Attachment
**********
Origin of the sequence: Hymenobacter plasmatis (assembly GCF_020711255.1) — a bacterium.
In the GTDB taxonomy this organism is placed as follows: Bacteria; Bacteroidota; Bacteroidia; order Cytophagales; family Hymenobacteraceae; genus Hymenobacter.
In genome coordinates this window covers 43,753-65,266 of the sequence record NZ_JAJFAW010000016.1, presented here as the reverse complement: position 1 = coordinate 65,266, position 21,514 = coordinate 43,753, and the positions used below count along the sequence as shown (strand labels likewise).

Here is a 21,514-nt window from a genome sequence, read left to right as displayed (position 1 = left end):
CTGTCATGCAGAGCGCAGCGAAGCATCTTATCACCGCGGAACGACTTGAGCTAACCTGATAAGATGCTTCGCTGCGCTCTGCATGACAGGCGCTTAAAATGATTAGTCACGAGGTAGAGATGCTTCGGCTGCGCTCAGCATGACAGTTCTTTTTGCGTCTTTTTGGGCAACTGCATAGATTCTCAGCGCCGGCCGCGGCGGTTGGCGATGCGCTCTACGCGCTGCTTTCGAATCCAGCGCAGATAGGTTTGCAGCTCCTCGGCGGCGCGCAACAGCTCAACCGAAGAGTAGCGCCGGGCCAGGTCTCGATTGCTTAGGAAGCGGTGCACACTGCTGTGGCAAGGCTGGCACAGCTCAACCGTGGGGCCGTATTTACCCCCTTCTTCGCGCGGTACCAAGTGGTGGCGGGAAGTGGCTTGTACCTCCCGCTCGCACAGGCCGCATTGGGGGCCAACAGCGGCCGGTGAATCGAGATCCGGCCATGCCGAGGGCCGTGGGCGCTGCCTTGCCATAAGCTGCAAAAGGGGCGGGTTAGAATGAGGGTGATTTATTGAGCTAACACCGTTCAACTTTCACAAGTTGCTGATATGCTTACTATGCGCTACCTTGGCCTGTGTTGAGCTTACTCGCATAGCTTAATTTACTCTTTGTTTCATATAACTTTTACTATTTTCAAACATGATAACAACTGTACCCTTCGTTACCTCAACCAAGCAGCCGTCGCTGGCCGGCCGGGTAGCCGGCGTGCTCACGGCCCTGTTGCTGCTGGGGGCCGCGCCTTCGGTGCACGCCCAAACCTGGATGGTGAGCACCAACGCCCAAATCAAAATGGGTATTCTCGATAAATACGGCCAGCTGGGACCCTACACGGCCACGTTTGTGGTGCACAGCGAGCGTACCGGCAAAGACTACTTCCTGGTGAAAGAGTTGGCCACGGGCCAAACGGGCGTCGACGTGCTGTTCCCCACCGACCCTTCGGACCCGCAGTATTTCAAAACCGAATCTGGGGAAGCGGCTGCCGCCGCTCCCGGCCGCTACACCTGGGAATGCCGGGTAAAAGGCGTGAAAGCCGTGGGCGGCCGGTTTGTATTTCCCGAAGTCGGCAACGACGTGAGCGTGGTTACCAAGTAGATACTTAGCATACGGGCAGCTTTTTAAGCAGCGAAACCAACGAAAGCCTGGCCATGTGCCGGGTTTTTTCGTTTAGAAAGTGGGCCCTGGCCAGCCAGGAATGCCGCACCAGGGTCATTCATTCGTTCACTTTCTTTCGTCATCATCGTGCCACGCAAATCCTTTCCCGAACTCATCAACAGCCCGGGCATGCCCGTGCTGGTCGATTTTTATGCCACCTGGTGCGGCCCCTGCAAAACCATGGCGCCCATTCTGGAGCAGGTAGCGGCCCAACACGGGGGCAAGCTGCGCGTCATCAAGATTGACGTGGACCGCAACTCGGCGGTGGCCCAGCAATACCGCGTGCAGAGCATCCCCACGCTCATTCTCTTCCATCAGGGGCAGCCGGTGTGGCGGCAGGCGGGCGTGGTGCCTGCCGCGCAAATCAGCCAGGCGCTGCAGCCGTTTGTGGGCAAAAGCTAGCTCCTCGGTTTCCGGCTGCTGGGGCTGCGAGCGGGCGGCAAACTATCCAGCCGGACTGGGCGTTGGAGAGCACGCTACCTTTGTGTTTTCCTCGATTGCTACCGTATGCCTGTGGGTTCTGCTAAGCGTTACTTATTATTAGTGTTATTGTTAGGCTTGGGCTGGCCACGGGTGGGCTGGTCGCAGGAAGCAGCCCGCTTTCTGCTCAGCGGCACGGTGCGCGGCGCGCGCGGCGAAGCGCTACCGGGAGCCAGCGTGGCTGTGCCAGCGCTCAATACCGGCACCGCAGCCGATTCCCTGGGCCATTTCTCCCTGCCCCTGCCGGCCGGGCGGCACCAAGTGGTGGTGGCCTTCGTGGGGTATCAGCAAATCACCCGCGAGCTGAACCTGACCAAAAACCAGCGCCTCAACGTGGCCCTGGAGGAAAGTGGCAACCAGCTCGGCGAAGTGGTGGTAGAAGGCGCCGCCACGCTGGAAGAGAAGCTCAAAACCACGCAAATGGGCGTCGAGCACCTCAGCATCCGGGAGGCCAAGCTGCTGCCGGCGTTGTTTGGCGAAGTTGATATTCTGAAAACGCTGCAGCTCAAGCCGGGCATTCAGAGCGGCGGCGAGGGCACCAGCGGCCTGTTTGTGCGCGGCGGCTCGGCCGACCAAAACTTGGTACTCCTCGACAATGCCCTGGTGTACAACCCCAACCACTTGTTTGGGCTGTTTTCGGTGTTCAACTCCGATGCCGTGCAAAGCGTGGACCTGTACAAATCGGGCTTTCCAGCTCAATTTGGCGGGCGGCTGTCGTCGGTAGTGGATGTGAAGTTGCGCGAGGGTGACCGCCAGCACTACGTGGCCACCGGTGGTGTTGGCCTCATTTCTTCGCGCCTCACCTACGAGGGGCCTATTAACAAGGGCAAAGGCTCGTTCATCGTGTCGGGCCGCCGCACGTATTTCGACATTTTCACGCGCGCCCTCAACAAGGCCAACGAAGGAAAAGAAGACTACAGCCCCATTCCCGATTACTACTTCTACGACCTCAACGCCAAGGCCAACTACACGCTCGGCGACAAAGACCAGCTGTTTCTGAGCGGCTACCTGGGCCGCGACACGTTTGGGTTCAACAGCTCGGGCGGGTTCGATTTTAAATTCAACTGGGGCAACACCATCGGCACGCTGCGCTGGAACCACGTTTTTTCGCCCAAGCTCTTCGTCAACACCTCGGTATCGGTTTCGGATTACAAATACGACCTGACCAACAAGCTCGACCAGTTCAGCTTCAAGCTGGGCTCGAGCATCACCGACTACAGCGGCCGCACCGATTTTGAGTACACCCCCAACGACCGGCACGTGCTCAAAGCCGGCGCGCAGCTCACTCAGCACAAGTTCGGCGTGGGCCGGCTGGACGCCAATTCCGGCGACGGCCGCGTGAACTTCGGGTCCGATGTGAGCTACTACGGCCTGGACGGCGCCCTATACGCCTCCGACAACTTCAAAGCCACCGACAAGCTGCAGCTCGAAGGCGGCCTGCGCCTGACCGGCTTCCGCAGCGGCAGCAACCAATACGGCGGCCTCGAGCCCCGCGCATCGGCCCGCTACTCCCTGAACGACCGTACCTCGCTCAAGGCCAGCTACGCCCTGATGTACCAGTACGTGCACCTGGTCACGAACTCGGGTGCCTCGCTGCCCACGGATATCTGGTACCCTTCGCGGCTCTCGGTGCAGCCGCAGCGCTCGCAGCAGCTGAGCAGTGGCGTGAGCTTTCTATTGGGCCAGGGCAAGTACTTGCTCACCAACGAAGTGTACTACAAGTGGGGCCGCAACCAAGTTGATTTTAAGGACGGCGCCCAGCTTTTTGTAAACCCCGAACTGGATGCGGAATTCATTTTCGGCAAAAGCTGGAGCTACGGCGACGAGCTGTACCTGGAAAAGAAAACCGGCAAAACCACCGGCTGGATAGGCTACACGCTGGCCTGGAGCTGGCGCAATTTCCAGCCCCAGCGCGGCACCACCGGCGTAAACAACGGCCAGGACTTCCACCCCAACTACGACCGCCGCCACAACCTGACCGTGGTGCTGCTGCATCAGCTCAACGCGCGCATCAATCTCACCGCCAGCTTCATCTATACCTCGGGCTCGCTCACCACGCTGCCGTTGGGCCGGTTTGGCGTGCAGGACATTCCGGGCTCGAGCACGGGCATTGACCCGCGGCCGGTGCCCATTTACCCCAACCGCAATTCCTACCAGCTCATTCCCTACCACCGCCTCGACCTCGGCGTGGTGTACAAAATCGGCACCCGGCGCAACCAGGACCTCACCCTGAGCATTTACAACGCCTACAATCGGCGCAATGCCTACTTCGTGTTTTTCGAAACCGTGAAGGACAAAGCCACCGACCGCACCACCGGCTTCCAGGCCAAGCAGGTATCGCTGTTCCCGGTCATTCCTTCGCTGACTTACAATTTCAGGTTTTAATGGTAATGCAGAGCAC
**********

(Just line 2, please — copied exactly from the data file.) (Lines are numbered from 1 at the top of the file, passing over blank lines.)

In the GTDB taxonomy this organism is placed as follows: Bacteria; Bacteroidota; Bacteroidia; order Cytophagales; family Hymenobacteraceae; genus Hymenobacter.